Please notice the title of this book. It's not "Fairy Tales by Hilary McKay" but rather "Hilary McKay's Fairy Tales." And that is precisely what these are: tales that Hilary McKay has taken from the general stock of such stories and made entirely her own. She is well-served by the beautiful illustrations of Sarah Gibb, who has decorated this volume with a series of pictures, using paper cut-outs, which perfectly capture the flavour of each story.
For a wonder, Hilary McKay is someone I've never properly met, though we are buddies on Twitter and by post. But as ever, I have to assure my readers that I am in the enviable position of ONLY reviewing books I really want to review and this is one of them. I have form with fairytales. I've retold them several times. I have written a modern YA trilogy based on them (Happy Ever After: the Egerton Hall trilogy). I love them. I want children to know them and I don't object to Disney's contributions in this field. I grew up with the original, OLD versions of Snow White and Cinderella and they still colour my image of these stories. I am promised the new, non-animated Beauty and the Beast next weekend, when I'm babysitting my grandchildren and I can't wait.
It's difficult to convey exactly what Hilary McKay has done, but it's a combination of retelling of the original stories in their conventional form, together with added twists, updates, references and jokes, too, which lift them straight into modernity, without losing any of their old-fashioned magic and power. And the pictures, such as that for Snow White above (the hunter taking Snow White into the forest to kill her, on the orders of her stepmother) are old-fashioned and resolutely decorative. They add enormously to the pleasures of reading this book.
McKay has chosen 10 stories out of many. She asks questions about the tales to which she provides modern answers. In her introduction she writes:
"It was exhausting and wonderful to write this book. I walked miles through forests. I watched swans and skies. I read and read. I studied silks and brocades. I visited salt marshes and windmills. .....If ever I wrote a book with love, it is this one."
The love is apparent on every page. Those readers who know Hilary McKay's other work will know what an assured and stylish writer she is. Basically, she doesn't put a foot wrong. There are no false notes anywhere in her prose. Her timing is brilliant. Look at those short sentences and see what poetry she can conjure up just by the placement of several full stops...she's a marvel.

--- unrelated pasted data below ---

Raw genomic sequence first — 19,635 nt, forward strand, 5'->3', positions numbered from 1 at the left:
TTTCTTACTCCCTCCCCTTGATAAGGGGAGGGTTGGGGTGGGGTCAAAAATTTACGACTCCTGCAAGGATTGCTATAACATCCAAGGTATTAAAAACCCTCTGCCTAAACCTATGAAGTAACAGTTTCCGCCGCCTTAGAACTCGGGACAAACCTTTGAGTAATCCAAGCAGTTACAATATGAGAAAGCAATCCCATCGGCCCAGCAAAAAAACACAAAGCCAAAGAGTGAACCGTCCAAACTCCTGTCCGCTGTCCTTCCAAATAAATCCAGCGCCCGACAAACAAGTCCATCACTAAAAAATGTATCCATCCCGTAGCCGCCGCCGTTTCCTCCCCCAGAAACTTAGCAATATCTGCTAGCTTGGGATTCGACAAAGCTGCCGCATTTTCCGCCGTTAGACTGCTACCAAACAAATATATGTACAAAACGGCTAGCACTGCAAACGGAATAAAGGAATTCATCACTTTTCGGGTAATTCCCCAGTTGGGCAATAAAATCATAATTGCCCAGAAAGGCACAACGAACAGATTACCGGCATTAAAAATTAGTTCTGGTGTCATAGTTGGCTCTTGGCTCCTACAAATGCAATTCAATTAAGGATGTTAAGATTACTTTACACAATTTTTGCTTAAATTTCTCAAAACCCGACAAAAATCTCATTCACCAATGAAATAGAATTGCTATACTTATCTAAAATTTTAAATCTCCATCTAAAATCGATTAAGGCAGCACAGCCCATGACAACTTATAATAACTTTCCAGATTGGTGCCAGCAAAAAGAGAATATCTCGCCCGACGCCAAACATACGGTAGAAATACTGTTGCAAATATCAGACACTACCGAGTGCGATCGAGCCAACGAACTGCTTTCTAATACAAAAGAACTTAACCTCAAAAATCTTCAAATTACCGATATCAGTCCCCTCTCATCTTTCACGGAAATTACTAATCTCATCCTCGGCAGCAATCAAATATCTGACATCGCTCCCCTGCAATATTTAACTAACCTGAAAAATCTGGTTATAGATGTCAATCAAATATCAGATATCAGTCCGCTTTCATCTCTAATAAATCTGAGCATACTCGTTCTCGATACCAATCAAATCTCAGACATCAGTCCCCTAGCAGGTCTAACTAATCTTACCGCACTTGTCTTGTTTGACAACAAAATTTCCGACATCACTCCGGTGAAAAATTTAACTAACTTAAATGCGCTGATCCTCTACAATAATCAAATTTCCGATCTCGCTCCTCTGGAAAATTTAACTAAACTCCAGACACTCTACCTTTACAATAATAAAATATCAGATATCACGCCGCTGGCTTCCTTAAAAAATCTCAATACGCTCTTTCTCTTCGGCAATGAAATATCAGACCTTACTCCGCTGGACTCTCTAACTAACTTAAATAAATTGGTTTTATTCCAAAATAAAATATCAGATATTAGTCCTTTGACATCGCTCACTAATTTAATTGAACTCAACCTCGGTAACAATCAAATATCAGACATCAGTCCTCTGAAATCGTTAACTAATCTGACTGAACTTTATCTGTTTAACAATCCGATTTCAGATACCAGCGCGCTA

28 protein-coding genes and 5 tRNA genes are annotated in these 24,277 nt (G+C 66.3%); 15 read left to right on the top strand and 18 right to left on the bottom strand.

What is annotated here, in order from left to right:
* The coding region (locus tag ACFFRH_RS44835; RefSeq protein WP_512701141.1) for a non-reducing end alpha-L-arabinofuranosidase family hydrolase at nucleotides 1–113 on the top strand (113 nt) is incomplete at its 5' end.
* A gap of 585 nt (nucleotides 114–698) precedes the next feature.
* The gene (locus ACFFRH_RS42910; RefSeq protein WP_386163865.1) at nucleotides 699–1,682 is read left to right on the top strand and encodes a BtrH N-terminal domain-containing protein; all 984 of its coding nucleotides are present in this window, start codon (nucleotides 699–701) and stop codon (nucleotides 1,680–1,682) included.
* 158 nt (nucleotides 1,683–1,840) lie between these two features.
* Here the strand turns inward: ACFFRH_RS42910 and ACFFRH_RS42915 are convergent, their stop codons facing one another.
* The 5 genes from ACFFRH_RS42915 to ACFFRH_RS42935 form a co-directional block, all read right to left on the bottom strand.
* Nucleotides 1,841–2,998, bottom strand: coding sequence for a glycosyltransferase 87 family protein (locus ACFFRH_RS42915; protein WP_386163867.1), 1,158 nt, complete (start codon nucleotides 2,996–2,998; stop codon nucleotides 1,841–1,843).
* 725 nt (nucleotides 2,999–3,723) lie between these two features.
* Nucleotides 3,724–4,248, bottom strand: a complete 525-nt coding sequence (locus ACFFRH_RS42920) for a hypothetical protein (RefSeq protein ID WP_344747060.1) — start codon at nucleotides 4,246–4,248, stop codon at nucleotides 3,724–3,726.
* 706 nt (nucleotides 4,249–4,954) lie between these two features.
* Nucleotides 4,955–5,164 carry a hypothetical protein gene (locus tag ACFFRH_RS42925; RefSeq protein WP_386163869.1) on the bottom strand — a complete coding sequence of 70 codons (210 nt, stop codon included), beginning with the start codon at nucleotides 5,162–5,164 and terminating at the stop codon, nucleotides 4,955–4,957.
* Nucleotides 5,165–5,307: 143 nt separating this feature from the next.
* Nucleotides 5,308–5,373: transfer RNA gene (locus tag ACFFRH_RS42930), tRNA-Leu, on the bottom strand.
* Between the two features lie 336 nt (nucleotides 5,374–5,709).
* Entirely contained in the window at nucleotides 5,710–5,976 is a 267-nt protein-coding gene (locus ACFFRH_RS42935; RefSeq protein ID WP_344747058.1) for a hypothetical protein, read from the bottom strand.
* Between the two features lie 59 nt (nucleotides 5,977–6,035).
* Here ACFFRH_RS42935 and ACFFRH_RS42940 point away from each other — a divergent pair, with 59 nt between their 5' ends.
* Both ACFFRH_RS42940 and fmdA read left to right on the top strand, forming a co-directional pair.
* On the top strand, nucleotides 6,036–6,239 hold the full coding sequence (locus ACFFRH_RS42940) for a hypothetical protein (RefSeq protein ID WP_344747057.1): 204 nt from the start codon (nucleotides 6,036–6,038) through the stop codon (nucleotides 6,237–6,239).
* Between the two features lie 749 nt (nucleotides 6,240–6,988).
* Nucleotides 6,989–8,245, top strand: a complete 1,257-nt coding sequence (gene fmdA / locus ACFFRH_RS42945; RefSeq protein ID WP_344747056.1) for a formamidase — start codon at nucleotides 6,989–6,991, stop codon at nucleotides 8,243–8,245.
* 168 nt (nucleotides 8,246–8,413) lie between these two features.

And, of course, we know the stories are great. Most of us have read them before. Therefore we can enjoy such twists as appear. For example, the 'Princess' in Princess and the Pea is not entirely who she seems to be and (this is spookily prescient! Meg can, of course be a diminutive of Meghan!) Also, the jokes are fun. There's a fabulous school in the Hansel and Gretel story, where the teacher, one Angelika Maria (I wonder who McKay could possibly be thinking of?) takes a delightful register, containing such pupils as 'Punzel. R' and asks why she's absent. Gretel tells her: "She's been locked up in a tower for ages." And Hansel and Gretel's tale is presented as a 'What I did in my holidays' composition.
The other stories are no less clever and no less poetic. McKay also provides wonderful references for older readers. For instance, the heroine of the Red Riding Hood story is called Polly, which of course will remind many people of "Clever Polly and the Stupid Wolf" by Catherine Storr: another real classic. This book too is destined to become part of the fairytale canon. Any child who gets it for Christmas will be set up for a lifetime of taking pleasure in these old, old stories.
Published by Pan Macmillan in hardback £12.99
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